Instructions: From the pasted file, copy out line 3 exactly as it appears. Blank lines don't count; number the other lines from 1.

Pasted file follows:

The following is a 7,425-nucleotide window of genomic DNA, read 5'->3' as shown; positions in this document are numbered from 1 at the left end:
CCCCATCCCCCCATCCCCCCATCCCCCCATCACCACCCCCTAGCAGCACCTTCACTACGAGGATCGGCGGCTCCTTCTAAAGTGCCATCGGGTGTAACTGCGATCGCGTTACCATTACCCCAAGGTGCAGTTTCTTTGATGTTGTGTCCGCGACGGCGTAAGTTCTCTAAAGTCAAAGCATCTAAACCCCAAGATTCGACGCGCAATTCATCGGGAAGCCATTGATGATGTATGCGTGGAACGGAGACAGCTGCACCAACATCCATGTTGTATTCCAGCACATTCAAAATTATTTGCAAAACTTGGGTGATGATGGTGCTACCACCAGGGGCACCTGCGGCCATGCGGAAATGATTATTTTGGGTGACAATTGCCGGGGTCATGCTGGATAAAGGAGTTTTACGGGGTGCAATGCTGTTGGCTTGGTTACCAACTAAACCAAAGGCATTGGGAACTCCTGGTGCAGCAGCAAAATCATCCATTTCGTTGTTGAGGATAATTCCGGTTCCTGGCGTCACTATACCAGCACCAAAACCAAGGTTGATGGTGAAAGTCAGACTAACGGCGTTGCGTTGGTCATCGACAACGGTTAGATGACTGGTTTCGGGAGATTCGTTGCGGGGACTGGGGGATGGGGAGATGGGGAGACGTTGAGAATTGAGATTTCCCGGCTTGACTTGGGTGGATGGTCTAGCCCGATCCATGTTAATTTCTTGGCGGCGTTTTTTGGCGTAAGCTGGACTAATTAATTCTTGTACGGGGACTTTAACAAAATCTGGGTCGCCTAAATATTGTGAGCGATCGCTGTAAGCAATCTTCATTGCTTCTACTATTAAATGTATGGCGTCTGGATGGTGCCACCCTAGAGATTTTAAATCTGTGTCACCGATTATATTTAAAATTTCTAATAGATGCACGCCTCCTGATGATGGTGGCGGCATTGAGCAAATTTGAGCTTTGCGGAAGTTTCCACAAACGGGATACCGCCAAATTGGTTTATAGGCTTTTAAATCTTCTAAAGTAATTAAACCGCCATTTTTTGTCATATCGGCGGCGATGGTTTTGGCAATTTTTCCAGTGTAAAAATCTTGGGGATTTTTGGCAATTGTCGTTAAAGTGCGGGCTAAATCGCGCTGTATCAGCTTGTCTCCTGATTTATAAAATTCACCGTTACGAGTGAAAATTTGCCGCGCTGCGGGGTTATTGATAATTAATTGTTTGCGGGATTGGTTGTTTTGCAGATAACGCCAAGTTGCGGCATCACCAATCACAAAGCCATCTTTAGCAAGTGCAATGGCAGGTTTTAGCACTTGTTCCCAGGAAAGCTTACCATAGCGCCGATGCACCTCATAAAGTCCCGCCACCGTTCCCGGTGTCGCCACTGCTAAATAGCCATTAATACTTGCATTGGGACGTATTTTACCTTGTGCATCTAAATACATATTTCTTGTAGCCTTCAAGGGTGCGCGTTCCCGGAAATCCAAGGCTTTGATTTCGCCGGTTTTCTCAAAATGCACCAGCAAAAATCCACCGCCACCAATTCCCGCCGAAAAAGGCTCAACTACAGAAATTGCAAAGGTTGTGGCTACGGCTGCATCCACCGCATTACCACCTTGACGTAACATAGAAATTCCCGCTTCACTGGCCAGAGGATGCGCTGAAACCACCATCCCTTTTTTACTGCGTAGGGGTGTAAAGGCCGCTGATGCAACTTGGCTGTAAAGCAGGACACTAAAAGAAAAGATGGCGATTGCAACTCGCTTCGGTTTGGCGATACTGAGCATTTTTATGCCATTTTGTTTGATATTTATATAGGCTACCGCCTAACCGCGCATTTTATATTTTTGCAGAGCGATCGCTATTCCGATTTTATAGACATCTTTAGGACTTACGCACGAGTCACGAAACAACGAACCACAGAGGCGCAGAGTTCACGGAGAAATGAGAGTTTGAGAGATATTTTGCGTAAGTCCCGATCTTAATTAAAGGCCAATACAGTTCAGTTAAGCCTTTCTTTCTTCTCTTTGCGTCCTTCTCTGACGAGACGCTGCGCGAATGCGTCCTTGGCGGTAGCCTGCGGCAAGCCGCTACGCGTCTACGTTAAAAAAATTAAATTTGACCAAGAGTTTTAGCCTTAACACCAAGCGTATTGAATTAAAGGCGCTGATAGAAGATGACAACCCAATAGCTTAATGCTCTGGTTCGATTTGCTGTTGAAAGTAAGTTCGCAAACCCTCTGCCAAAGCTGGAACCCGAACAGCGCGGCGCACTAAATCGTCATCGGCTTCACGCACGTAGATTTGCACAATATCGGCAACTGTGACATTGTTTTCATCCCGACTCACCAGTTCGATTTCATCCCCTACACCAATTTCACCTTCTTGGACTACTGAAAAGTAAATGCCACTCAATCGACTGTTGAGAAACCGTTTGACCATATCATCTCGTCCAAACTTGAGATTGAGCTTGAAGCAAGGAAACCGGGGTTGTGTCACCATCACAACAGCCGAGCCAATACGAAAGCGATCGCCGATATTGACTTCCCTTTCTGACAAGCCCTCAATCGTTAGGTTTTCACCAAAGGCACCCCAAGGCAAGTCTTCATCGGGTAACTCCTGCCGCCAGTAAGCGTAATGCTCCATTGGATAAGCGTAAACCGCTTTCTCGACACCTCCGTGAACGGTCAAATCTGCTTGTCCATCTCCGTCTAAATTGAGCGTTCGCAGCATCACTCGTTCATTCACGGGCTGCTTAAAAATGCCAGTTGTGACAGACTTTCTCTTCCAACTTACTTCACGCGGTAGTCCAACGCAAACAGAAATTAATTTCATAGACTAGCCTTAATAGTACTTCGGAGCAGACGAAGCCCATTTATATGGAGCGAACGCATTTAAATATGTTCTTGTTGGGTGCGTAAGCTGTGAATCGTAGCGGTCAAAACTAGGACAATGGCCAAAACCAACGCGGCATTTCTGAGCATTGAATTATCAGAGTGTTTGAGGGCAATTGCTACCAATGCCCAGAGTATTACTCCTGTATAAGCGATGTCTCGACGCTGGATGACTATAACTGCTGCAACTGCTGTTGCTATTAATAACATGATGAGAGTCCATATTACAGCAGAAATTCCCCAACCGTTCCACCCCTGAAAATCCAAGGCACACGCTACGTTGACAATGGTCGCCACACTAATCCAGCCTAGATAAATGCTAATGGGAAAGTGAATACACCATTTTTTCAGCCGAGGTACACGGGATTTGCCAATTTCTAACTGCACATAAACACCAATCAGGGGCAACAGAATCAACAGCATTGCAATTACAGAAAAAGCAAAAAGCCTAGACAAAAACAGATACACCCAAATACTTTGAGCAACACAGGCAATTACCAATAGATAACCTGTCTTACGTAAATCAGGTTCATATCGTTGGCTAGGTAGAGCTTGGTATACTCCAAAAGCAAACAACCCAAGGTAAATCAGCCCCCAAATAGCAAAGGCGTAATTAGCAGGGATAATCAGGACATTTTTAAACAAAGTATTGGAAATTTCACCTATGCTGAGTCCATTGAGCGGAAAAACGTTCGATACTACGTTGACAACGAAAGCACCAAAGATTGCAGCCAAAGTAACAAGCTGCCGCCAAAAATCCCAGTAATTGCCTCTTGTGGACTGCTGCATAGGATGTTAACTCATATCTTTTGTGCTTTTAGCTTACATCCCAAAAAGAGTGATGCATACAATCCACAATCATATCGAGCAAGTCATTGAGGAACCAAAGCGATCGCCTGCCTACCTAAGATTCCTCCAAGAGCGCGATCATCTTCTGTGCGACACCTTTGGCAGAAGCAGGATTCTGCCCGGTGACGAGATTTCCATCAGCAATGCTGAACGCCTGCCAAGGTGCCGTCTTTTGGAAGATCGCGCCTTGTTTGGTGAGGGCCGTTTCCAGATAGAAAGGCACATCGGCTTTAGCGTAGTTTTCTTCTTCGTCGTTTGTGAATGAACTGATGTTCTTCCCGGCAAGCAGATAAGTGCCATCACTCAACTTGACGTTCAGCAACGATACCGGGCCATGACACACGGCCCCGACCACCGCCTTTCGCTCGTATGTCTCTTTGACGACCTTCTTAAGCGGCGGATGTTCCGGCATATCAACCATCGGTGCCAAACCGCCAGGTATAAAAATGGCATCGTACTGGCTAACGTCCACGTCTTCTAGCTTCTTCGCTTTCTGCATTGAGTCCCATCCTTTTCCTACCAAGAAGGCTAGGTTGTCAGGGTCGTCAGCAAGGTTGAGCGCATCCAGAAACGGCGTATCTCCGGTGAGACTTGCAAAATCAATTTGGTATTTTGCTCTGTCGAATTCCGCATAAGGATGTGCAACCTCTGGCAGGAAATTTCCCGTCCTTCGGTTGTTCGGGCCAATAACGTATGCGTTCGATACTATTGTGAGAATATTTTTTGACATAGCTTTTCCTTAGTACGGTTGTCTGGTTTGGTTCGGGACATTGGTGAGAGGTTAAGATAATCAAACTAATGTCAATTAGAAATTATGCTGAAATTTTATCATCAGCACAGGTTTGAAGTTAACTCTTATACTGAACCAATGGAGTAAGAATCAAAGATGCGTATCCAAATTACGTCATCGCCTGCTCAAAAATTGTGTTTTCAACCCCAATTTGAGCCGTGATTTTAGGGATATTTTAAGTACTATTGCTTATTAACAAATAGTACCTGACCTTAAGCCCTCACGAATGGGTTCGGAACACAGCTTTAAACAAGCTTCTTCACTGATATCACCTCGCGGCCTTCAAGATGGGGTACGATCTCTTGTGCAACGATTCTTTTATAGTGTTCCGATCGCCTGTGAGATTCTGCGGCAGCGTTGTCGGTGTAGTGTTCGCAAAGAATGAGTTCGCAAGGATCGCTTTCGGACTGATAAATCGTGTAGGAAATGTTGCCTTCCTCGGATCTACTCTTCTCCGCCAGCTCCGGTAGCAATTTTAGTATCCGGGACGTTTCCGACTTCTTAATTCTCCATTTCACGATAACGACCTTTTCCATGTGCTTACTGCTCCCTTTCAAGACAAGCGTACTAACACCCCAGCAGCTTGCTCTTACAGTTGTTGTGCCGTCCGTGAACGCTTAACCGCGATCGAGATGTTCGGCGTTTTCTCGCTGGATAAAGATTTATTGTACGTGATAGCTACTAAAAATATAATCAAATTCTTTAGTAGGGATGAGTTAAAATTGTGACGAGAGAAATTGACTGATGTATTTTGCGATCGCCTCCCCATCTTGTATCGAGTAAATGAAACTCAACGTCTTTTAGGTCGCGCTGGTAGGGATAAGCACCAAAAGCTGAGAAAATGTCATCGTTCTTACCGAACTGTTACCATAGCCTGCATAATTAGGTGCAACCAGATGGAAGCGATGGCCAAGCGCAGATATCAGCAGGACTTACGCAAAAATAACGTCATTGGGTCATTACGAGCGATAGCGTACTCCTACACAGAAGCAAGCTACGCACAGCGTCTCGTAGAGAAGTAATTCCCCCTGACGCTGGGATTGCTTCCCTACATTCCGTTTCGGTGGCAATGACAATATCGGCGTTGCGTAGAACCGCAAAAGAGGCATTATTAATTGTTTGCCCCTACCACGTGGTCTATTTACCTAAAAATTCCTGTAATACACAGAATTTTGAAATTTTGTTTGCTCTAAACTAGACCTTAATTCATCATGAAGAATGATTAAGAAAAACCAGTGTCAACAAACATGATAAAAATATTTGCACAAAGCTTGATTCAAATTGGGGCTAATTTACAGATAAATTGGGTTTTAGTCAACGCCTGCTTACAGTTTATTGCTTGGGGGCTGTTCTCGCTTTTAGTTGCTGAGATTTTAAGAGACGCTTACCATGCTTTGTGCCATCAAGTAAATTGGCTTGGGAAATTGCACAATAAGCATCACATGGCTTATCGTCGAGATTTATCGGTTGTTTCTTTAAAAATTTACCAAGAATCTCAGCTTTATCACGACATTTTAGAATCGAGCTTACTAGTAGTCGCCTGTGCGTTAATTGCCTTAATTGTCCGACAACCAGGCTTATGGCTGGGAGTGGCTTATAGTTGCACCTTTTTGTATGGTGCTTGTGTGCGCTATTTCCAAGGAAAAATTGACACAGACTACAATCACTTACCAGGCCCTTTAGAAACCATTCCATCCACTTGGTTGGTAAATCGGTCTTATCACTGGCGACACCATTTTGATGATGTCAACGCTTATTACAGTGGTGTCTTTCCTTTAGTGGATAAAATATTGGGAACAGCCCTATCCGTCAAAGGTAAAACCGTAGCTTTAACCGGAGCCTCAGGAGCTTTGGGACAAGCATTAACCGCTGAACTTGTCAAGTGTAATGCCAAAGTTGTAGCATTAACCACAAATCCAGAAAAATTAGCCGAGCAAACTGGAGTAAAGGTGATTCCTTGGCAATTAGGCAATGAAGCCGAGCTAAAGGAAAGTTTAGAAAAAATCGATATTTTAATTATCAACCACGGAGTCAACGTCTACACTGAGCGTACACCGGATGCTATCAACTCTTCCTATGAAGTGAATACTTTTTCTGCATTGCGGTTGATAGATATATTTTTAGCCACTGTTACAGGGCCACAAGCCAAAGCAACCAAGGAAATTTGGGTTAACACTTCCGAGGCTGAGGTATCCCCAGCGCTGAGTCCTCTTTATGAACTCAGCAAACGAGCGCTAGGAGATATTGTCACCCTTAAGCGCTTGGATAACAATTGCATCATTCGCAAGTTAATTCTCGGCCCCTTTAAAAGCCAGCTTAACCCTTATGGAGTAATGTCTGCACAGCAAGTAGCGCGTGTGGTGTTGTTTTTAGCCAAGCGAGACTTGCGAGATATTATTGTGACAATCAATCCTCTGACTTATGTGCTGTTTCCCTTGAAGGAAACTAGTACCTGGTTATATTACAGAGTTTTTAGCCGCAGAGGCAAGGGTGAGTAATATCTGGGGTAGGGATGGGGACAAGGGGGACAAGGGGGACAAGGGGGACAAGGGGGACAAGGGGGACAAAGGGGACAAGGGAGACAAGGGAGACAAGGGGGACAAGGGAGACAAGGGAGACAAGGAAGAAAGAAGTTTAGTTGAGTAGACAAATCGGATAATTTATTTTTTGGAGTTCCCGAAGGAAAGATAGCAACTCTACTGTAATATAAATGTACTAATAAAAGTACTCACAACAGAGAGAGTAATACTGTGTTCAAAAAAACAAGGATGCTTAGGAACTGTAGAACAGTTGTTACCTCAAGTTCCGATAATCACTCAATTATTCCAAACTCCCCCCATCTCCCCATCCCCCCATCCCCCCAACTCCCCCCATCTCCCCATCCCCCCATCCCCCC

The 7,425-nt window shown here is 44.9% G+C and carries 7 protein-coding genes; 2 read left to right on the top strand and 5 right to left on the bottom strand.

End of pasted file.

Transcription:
The 7,425-nt window shown here is 44.9% G+C and carries 7 protein-coding genes; 2 read left to right on the top strand and 5 right to left on the bottom strand.